Memorable moments

Memorable holiday

This is a great exercise to get students talking. They walk around the room, switching partners regularly and spend a good amount of time talking about one or two of the questions with each person.

These questions practice superlative adjectives – happiest, strangest, most disgusting – and two tenses, past and present perfect.

This is a good lesson for upper beginner (A2) students or above.

I find that with a class of about 16 students, it fills 30-60 minutes, depending on how talkative they are.

With a warm up covering adjectives and a review of past and past perfect tenses, this can easily fill a 90-120 minute class.

As a teacher, I tend to let conversations go, not worrying too much about grammar or correct vocabulary as I use this exercise in conversation classes. Of course, when students ask questions or want correction, I help them.

It does rely on students knowing past tense for answering the questions and present perfect tense for asking the questions. If you want to make this into a longer class, you can work on these tenses to begin with, using a text book.

As a 10 minute warm up exercise, have the students shout out adjectives, about 20 is a good list. Then they should turn each of the adjectives into their superlative form. You can include the comparative form if you have time, and then highlight just the superlatives once the list is complete.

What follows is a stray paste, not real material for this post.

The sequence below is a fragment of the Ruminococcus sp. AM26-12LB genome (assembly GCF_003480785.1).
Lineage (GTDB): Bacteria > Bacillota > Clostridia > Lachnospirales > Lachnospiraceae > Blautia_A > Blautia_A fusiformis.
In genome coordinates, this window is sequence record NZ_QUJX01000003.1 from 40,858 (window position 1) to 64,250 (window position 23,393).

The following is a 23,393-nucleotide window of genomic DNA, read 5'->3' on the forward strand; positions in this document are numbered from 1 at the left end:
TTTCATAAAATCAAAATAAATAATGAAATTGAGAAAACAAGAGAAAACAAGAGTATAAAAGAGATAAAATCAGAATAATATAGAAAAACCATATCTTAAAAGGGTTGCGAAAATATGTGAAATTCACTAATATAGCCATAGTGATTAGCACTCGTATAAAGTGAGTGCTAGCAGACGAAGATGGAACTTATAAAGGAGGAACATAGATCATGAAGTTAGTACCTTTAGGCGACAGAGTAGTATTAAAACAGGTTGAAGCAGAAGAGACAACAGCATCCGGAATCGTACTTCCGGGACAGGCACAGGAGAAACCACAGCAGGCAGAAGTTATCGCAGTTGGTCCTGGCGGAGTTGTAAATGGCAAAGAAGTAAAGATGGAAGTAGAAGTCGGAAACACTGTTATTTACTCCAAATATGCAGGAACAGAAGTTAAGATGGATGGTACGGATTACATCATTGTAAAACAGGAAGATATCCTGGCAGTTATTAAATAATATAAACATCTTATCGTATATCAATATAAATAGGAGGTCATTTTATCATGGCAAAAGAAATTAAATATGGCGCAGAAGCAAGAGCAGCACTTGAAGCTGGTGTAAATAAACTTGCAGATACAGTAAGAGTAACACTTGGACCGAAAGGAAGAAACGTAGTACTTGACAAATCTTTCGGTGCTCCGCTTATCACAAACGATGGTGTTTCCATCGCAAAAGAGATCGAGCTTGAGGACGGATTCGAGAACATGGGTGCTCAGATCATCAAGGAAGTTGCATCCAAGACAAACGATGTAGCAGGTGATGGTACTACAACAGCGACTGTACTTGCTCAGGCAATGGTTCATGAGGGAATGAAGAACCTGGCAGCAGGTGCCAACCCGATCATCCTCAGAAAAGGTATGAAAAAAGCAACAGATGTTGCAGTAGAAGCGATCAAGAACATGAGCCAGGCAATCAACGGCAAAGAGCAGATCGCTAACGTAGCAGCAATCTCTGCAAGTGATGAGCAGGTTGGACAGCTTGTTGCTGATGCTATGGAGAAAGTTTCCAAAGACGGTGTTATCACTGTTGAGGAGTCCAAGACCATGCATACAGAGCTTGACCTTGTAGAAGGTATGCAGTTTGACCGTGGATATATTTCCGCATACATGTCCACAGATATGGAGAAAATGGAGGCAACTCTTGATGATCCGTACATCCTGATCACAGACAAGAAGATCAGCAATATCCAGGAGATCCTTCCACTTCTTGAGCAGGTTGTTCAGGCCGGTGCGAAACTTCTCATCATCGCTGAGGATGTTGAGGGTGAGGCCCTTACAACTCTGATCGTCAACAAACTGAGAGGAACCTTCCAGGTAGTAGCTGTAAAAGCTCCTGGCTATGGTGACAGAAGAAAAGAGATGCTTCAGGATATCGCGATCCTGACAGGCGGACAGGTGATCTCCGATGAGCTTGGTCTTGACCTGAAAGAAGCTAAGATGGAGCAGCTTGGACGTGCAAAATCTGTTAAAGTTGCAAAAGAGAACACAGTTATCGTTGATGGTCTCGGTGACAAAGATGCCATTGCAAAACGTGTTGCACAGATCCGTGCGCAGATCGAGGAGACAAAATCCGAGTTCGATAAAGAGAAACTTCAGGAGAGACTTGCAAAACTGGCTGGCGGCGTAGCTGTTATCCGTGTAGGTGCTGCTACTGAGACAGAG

• happy – happier – happiest
  • scary – scarier – scariest
  • funny – funnier – funniest (I usually point out the difference between fun and funny)
  • frustrating – more frustrating – most frustrating
  • exciting – more exciting – most exciting
  • good – better – best

The students then can start to practice questions by asking you, the teacher.

  • What was the best holiday you have had?
  • What was the worst class you have taught?
  • What was the most delicious cake you have baked? (I love baking, so they always ask me this, and then ask for the recipe)
  • What was the hardest exam you completed?

There are two versions of the handout, one for adult students and one for younger students.

Students should come up with their own question before starting to talk to each other.

This lesson can get rather loud and full of laughter. The best conversations are when the students aren’t always checking themselves for correct grammar and vocabulary.

Have fun!

Speak Your Mind

*

%d bloggers like this: